Morgan Stanley Gives Up on Flattening Yield Curve Too Soon

(Bloomberg Opinion) -- Matthew Hornbach, global head of interest-rate strategy at Morgan Stanley, has never been afraid of making bold calls in the $15.3 trillion U.S. Treasury market. Even if they sometimes don’t pan out.

In July 2016, when the 10-year Treasury yield reached an unprecedented low of 1.32 percent, he pushed the envelope, declaring “the year of the bull for rates markets” would push the global benchmark to 1 percent. That didn’t happen. In what the bank’s chief cross-asset strategist deemed Morgan Stanley’s “most controversial call, by a country mile,” Hornbach projected in late 2017 that 30-year yields would fall to a record low 2 percent by the end of this year. That hasn’t happened, either: The 30-year bond just topped 3.4 percent for the first time since 2014. 

But even amid these too-bullish calls on longer-term Treasuries, the crucial prediction that Hornbach held on to was a wager that the U.S. yield curve would flatten toward zero. And that turned out to be not just the right call, but the story of 2017 — and much of 2018 — for the world’s biggest bond market. The spread between two- and 10-year notes narrowed to less than 20 basis points in August, from almost 140 basis points in December 2016. Investors and Federal Reserve officials alike were closely watching as it seemed destined for inversion, which historically has presaged a recession.

Morgan Stanley Gives Up on Flattening Yield Curve Too Soon

That trend reversed last week as 10-year and 30-year Treasury yields set new multiyear highs. The curve steepened by the most in eight months. Still, with a spread of just 30 to 35 basis points, it seemed more like a blip to strategists at Bank of America Corp., Barclays Plc, BMO Capital Markets and Societe Generale. Indeed, on Tuesday, the curve from two to 10 years flattened by 3 basis points, while the spread between five-year and 30-year Treasuries easily bounced off its 200-day moving average. 

But Morgan Stanley apparently saw enough last week to issue a “mea culpa.”

“We were wrong to expect Treasury yields to be capped at previous year-to-date highs,” Hornbach wrote in an Oct. 5 note. And while it may not be the right time to enter curve-steepening trades, he said he could no longer recommend curve flatteners, either.

It was a surprisingly abrupt change of heart, particularly because the increase in yields last week seemed largely driven by the market breaking through key technical levels. Strong U.S. economic data helped initiate the sell-off, but positioning and momentum exacerbated the move. As I wrote, bond bears couldn’t form a clear narrative. When you’re blaming the surge in interest rates mostly on a rising term premium, it’s basically acknowledging that yields are going up because it feels as if they should.

To be fair, that was a perfectly reasonable feeling. The 10-year yield was range-bound for months even though the Fed showed no signs of slowing its rate increases; equities nevertheless managed to set records.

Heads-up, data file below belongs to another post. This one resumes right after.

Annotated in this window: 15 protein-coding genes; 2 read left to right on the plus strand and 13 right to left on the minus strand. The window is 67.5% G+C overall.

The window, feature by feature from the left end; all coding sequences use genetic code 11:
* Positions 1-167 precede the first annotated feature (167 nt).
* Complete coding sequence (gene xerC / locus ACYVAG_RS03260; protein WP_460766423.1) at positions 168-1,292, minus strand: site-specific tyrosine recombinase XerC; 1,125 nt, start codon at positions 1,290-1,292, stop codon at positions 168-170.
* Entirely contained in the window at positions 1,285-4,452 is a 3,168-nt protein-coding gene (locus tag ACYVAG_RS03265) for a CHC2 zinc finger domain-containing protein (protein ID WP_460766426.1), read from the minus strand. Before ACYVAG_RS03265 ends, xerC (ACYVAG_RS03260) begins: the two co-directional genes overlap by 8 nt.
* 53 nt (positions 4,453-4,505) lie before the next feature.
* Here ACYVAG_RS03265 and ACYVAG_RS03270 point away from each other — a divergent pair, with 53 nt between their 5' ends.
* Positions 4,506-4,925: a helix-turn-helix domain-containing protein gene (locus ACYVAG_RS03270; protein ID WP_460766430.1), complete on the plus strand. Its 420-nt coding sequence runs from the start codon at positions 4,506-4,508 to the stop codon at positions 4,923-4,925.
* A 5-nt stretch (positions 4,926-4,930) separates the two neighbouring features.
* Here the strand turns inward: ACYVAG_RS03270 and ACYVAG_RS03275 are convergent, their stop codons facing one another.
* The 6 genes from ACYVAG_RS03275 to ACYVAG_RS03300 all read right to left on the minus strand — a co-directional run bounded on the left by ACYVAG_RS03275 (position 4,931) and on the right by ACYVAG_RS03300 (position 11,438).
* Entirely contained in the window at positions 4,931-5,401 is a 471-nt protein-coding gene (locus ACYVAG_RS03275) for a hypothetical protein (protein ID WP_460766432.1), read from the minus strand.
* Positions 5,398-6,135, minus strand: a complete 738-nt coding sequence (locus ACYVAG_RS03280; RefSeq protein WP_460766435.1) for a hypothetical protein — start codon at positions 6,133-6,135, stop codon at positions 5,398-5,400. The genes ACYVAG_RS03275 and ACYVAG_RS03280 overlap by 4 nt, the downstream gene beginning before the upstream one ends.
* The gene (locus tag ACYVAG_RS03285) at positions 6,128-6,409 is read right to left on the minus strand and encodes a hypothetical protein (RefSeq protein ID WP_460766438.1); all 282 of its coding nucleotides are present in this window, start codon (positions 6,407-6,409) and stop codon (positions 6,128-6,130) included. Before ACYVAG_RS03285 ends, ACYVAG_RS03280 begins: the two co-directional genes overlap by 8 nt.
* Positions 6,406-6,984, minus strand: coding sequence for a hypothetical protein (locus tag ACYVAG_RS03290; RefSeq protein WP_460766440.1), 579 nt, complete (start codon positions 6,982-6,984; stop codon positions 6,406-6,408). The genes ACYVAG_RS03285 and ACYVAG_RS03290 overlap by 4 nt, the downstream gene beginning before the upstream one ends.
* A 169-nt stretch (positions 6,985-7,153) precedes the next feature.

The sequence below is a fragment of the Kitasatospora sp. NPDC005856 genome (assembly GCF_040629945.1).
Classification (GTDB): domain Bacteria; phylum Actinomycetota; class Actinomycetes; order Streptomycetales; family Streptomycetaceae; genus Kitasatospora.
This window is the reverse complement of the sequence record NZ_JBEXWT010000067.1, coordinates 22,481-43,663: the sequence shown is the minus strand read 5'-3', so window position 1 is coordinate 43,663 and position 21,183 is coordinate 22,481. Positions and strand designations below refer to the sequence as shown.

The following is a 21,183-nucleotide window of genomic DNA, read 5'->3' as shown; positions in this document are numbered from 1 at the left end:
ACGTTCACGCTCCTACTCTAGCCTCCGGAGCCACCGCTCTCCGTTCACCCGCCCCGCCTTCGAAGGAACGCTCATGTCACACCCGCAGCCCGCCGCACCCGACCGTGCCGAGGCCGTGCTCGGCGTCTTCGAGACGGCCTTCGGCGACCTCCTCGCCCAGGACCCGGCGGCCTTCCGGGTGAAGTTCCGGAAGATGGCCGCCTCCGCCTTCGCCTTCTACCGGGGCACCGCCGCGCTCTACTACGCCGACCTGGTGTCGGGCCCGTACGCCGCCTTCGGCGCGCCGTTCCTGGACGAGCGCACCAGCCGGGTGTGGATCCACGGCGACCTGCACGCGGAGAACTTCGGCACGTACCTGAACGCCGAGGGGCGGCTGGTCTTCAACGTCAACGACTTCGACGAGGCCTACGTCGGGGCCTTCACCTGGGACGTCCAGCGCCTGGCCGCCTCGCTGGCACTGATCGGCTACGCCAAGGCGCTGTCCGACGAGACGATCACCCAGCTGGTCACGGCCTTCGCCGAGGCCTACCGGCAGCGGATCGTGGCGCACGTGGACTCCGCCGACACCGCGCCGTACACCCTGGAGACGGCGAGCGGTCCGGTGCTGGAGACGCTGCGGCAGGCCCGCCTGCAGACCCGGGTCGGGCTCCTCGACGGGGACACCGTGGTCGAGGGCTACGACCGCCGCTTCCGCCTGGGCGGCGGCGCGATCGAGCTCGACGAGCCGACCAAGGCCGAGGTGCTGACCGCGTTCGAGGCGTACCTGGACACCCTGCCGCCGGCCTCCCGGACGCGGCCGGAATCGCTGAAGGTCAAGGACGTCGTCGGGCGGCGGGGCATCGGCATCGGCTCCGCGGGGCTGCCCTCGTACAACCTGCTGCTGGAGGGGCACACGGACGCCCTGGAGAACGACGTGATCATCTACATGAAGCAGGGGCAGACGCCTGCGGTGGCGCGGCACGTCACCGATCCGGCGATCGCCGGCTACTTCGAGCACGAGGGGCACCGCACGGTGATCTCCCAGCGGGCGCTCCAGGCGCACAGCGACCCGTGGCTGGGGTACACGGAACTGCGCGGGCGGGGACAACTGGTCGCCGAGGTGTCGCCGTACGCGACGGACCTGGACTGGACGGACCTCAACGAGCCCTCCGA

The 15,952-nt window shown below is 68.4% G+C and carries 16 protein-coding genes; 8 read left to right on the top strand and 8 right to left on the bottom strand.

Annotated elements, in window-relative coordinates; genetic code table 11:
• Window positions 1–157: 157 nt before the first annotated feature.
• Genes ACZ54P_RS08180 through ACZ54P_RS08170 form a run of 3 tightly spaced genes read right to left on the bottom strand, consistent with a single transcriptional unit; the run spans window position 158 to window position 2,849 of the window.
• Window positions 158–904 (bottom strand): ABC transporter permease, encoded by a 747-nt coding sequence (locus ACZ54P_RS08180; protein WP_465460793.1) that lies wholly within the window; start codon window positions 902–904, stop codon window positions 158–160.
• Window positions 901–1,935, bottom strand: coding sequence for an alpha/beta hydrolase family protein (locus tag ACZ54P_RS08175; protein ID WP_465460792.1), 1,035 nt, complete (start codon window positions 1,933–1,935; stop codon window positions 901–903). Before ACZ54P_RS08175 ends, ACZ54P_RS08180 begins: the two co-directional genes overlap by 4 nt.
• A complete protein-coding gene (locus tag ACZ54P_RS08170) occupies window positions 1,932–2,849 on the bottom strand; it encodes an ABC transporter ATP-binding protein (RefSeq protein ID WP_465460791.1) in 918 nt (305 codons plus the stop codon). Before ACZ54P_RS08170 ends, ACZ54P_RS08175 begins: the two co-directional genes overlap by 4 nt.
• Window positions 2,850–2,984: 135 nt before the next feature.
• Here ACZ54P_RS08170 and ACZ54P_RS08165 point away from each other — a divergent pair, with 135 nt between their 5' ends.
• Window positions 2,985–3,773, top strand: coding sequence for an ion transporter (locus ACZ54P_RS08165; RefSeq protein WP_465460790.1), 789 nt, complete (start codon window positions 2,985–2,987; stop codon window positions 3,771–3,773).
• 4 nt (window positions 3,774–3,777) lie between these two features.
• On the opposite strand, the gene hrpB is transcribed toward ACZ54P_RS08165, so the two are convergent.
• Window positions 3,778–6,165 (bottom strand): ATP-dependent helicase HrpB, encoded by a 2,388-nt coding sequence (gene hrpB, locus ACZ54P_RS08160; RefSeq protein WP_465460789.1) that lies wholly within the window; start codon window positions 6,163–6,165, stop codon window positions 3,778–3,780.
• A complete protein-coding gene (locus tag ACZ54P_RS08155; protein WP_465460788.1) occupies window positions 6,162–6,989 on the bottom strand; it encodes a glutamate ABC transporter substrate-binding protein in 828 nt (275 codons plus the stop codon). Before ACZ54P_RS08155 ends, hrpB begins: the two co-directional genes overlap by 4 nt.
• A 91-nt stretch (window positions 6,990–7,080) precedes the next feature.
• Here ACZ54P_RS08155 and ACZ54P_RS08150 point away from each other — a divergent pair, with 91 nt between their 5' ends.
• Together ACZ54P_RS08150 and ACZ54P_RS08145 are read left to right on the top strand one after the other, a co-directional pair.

But Treasuries appear to be settling into a new range rather than lurching higher. On Tuesday, U.S. yields fell, even though bonds across almost all other developed countries sold off. And that rally came in the face of a big slate of auctions. On Wednesday, the Treasury will sell $36 billion of three-year notes and $23 billion of 10-year debt. On Thursday, it will offer $15 billion of 30-year bonds.

Of course, it’s no sure thing that the sell-off will abate. Ira Jersey at Bloomberg Intelligence wrote this week that a sustained break of the 3.25 percent level could push 10-year Treasury yields toward a test of 3.6 percent.

But what looks more and more certain is that Fed officials will keep boosting interest rates until something strongly indicates they shouldn’t. And that means short-term yields will continue to grind higher. But don’t just take my word for it. Here’s what Hornbach has to say:

“If economic data continues surprising to the upside, we think investors will begin looking for FOMC participants to become even more hawkish into year-end. What would a more hawkish FOMC look like? … We think scope remains for higher 2019/2020 median dots which could come at the December FOMC meeting. If market participants price in a more aggressive rate path in 2019 and 2020, the yield curve will find it tough to trend steeper, in our view.”

That sounds like someone who, deep down, is not quite convinced that his previous stance was all that wrong after all. Long-term yields don’t have much more room to rise, while the market could very well price in a faster Fed? It’s the same argument, just with yields at higher absolute levels.

It’s simply too soon to call the end of the flattening trend. Sure, much of the “easy money” has been made on the trade over the past two years. It’s one thing for the curve to flatten toward inversion, but it’s another to actually see two-year notes trade at a higher yield than 10-year Treasuries.  

Morgan Stanley could turn out to be right that Treasury yields move in largely parallel fashion for the next few months. That’s a straightforward and respectable call. It’s just not what I expected after years of out-of-consensus forecasts.

This column does not necessarily reflect the opinion of the editorial board or Bloomberg LP and its owners.

Brian Chappatta is a Bloomberg Opinion columnist covering debt markets. He previously covered bonds for Bloomberg News. He is also a CFA charterholder.

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